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Democrats in Iowa look to veteran politicians Biden and Sanders for 2020

A new poll finds the hugely important voters in Iowa are most excited about the two septuagenarians.

Former US Vice President Joe Biden speaks at the University of Pennsylvania’s Irvine Auditorium on February 19, 2019 in Philadelphia, Pennsylvania Win McNamee/Getty Images

Joe Biden hasn’t even announced if he will run for the 2020 Democratic nomination, but that hasn’t stopped Iowans from putting him at the top of their list in a new poll.

A survey conducted by CNN, the Des Moines Register and Mediacom Iowa found that 27 percent of likely Iowan Democratic caucus participants polled, put the former vice president as their first choice, giving him the highest net favorability among possible contenders, with 81 percent. Vermont Sen. Bernie Sanders came in second with 25 percent of those polled saying they would vote for him as their first choice.

In a distant third: uncertainty. A tenth of voters said they weren’t sure who their first choice was 20 months out from the 2020 presidential election — a higher share than those who supported another well-known senator. Massachusetts Sen. Elizabeth Warren trailed in fourth with 9 percent of likely Democratic caucus-goers saying she was their choice for nominee.

A comparison to the December 2018 poll from the trio shows the gap constricting between President Barack Obama’s vice president and the 77-year-old senator. Then, Biden claimed 32 percent and Sanders 19 percent of first-choice votes only three months earlier when neither — along with most other potential candidates — had declared their candidacy.

Democrats, especially moderates — in Iowa and elsewhere — are grappling with how progressive they want their 2020 candidate to be

Though Sanders gained the support of a quarter of the likely Democratic caucus-goers who responded, nearly double that many thought Sanders was too liberal — even as many of the participants in the poll supported progressive issues like Medicare-for-all, a $15 minimum wage, and tuition-free college.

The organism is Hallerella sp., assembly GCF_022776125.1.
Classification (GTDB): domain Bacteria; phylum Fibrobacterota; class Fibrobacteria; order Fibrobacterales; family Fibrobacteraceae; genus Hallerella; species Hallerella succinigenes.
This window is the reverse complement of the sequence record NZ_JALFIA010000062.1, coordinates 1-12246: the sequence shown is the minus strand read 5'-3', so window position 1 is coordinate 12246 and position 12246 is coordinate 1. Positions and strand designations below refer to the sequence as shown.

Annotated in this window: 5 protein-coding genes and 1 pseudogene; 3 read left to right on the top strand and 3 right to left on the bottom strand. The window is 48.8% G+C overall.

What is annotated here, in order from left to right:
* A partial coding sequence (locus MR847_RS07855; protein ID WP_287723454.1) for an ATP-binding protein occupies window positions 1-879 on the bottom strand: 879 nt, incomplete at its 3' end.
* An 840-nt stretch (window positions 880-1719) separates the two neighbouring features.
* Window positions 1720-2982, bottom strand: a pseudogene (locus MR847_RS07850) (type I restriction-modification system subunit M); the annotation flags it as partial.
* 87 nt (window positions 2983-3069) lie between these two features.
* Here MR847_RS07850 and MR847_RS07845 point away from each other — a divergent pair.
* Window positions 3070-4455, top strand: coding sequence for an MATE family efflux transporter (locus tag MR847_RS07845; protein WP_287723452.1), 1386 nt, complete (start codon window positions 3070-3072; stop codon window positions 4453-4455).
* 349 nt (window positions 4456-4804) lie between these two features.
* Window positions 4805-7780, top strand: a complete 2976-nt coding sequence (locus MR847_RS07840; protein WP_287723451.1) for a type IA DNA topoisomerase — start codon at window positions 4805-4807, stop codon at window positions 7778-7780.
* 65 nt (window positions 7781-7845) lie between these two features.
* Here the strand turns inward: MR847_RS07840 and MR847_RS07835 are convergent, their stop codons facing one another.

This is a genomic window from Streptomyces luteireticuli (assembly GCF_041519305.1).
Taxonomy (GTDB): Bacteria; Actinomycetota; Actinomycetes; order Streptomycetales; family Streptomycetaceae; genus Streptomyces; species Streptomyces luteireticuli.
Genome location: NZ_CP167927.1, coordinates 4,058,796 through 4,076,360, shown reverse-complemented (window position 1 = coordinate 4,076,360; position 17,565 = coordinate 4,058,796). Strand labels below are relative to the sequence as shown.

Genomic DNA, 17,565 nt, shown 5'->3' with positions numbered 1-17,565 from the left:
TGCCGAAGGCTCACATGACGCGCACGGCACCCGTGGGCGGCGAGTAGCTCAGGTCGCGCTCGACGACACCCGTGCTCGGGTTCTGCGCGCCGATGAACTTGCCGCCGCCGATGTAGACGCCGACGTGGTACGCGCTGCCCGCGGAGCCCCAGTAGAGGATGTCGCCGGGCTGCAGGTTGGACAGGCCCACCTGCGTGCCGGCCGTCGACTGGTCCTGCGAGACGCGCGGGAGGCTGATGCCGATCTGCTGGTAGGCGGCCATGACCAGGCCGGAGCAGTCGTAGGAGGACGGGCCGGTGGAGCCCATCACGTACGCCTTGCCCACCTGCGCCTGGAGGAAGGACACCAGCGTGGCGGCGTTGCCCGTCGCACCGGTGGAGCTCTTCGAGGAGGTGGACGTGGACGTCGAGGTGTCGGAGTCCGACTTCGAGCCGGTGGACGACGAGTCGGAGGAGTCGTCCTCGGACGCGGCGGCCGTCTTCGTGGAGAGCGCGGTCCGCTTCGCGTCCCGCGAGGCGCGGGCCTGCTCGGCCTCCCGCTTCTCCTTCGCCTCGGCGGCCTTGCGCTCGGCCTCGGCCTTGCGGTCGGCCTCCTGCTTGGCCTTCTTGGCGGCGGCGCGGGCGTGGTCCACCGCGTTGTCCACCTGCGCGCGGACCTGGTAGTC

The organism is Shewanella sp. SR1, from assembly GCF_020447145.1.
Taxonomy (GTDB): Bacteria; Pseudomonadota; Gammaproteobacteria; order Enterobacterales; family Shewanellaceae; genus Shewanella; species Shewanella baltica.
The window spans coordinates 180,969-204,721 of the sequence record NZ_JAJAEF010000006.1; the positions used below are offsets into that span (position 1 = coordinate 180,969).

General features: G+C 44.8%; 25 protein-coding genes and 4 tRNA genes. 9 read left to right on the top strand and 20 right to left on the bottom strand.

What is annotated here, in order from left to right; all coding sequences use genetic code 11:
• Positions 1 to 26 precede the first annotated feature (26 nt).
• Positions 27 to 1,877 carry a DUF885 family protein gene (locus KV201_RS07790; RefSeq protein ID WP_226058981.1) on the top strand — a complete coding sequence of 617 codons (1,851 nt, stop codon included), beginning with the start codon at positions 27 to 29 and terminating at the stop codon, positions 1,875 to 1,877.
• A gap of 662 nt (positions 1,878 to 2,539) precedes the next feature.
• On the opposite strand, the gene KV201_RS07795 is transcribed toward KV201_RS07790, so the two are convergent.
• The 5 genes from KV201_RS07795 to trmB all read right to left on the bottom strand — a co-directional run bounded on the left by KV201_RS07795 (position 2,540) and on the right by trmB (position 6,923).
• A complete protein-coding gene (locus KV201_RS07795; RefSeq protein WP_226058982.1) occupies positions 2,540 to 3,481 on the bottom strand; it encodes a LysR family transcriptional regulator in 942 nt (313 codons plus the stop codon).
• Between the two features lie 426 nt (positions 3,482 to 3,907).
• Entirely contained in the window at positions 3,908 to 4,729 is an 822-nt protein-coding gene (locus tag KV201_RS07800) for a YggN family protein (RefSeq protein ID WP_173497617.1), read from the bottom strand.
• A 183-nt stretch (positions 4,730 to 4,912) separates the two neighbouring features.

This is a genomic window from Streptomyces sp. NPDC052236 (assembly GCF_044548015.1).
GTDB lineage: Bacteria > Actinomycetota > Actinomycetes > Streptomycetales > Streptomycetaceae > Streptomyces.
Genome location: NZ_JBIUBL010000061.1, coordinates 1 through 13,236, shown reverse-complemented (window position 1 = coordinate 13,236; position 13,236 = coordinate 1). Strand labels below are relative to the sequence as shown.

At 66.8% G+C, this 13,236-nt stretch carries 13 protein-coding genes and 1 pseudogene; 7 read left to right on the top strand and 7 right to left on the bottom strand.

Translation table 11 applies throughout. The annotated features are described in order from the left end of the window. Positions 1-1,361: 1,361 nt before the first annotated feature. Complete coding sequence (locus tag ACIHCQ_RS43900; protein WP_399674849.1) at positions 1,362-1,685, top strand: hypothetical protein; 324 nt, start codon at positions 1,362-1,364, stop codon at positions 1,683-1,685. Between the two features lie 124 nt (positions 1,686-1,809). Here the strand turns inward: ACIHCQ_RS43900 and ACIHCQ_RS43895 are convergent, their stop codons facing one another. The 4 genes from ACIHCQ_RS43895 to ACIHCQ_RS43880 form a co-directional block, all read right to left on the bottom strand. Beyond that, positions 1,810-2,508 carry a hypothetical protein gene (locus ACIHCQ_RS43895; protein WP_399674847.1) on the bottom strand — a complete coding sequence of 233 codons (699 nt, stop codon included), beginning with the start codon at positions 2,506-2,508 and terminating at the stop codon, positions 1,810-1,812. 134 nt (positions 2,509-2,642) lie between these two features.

That epitomizes what Sam Rosenfeld described for Vox as the growing rift in the Democratic Party. The party is moving left (in keeping with its long tradition of internal left-liberal activism), while progressive lawmakers reject the idea that they’ve been molded from the traditional Democratic liberalism:

“We have seen insurgent victories in primaries by progressives and also successful campaigns by establishment-backed moderates. All the while, the substance of the party’s agenda continues to move leftward, with both left and centrist candidates standing behind Medicare-for-all, a $15 minimum wage, and tuition-free college.”

...This is good news for the left, and history helps account for what we’re seeing. Sanders supporters and other like-minded progressives, many of them comfortable with the language of socialism and a hard-edged critique of American liberalism, typically portray themselves as a both a new and fundamentally external force in Democratic politics.

And Biden, for all his early popularity, could pose some of the same concerns for the party as Hillary Clinton did in 2016, as Vox’s Matthew Yglesias noted. The 77-year-old is a mainstream Democrat, just “like other mainstream Democrats. But what it means to be a mainstream Democrat has changed significantly since Biden entered the Senate 46 years ago.”

More important, Yglesias added, that decades-long political career could open Biden up to attacks from the right as well, just as Hillary Clinton’s years in the public eye gave her then-opponent Donald Trump a treasure trove of fodder.

What brought Clinton down was public exposure not to her personality — which was sparkling enough to make her the most admired woman in America for 17 years straight before losing the claim to Michelle Obama in 2018 — but extended public scrutiny of every detail of a decades-long career in public life. This, in turn, is the exact same problem Biden will inevitably face as a presidential candidate. Americans like outsiders and fresh faces, not veteran insiders who bear the scars of every political controversy of the past two generations.

Whether the (hugely important) voters in Iowa and those around the country want a veteran lawmaker, self-identifying progressive, or new face, they will have plenty of options. As more and more Democrats enter the race, another recent poll from NBC News and the Wall Street Journal showed even though Trump has strong party loyalty, 48 percent of those polled said they would vote for a Democrat, compared to 41 percent who said they would vote for Trump. It’s going to be a long, uphill battle on both sides of the aisle toward November 2020.